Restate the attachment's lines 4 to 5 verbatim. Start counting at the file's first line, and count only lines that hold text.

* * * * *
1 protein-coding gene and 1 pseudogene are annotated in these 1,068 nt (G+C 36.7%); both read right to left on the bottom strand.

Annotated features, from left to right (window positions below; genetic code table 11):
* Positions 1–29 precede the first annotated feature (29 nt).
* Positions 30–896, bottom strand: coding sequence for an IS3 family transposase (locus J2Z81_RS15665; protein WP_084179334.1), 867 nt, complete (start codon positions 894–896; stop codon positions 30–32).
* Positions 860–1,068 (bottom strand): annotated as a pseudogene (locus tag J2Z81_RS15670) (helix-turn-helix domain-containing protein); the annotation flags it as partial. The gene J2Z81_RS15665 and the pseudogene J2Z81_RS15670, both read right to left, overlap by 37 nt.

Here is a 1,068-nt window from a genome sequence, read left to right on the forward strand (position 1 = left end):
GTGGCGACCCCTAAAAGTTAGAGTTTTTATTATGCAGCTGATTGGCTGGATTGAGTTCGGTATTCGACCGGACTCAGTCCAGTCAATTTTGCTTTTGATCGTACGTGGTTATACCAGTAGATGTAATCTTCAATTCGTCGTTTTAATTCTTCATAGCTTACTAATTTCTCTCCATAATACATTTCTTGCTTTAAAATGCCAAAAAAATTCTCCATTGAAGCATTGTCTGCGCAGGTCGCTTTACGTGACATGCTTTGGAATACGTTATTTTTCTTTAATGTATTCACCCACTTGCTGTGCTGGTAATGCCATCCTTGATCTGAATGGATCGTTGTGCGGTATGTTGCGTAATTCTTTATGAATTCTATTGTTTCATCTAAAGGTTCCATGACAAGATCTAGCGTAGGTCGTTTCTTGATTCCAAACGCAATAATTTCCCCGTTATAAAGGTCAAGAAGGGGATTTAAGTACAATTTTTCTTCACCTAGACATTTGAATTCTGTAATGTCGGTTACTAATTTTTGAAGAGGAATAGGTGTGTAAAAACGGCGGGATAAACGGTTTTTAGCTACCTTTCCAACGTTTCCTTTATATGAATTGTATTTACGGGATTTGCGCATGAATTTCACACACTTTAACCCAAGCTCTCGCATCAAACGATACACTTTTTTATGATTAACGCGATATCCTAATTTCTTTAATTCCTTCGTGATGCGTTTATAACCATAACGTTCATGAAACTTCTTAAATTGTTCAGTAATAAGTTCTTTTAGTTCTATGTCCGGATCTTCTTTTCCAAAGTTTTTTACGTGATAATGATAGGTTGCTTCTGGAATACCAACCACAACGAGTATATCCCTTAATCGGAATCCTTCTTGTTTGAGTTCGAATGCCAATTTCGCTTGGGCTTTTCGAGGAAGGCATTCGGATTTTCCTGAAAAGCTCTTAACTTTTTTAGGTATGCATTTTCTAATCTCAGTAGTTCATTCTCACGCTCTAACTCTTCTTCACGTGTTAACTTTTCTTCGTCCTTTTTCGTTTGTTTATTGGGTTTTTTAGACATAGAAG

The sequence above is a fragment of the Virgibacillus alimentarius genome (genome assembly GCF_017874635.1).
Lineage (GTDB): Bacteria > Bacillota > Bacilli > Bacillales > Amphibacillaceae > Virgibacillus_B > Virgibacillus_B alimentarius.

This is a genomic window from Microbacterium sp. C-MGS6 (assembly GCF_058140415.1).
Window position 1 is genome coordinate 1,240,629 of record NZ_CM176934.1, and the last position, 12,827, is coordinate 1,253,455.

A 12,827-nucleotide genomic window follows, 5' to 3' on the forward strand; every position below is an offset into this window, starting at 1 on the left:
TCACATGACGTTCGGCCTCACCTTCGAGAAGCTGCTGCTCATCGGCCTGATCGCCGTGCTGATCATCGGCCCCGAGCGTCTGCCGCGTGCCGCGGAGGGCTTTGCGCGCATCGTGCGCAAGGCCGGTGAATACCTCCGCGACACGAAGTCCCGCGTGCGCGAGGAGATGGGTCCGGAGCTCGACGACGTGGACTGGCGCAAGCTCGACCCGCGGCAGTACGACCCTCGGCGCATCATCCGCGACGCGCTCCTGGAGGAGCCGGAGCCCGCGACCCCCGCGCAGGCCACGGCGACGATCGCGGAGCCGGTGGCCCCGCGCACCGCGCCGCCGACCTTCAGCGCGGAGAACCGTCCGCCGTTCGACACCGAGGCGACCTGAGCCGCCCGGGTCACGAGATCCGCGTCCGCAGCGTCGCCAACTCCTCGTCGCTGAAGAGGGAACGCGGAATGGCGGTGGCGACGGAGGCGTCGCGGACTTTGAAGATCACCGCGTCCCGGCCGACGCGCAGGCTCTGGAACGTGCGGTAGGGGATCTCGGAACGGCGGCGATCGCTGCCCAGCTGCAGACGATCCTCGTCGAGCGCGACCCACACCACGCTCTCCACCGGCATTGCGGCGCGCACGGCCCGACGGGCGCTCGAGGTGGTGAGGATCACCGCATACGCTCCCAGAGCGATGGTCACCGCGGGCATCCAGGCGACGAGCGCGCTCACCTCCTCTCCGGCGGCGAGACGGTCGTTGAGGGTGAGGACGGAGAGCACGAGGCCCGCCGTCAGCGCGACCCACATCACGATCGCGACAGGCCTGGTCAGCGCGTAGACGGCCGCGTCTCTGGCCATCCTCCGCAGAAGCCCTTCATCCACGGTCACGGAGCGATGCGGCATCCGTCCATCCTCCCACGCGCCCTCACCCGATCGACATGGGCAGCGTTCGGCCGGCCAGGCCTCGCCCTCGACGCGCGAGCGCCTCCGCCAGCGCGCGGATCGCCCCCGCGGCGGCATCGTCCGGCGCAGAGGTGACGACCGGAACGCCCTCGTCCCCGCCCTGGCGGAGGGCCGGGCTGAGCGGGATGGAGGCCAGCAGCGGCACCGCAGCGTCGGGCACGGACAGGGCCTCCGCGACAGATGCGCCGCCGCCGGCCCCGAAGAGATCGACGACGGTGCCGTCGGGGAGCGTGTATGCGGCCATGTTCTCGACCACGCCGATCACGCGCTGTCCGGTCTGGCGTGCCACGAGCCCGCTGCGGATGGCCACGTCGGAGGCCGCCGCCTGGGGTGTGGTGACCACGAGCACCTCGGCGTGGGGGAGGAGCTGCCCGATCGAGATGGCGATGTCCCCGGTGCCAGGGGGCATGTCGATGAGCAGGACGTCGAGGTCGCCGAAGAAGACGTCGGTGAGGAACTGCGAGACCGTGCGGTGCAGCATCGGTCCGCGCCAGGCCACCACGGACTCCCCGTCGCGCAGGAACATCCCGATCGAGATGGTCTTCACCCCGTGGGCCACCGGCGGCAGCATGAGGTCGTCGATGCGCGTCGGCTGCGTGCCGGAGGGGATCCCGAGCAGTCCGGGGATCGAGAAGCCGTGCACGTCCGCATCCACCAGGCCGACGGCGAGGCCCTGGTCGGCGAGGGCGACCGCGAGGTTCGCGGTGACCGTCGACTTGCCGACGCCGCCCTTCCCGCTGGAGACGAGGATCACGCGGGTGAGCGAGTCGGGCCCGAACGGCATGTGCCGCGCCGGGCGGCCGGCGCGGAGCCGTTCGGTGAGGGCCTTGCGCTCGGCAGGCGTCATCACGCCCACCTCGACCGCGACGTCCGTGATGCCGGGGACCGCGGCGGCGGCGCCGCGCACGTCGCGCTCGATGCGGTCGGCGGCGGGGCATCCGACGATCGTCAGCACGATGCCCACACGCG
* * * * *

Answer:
* Positions 30–896, bottom strand: coding sequence for an IS3 family transposase (locus J2Z81_RS15665; protein WP_084179334.1), 867 nt, complete (start codon positions 894–896; stop codon positions 30–32).
* Positions 860–1,068 (bottom strand): annotated as a pseudogene (locus tag J2Z81_RS15670) (helix-turn-helix domain-containing protein); the annotation flags it as partial. The gene J2Z81_RS15665 and the pseudogene J2Z81_RS15670, both read right to left, overlap by 37 nt.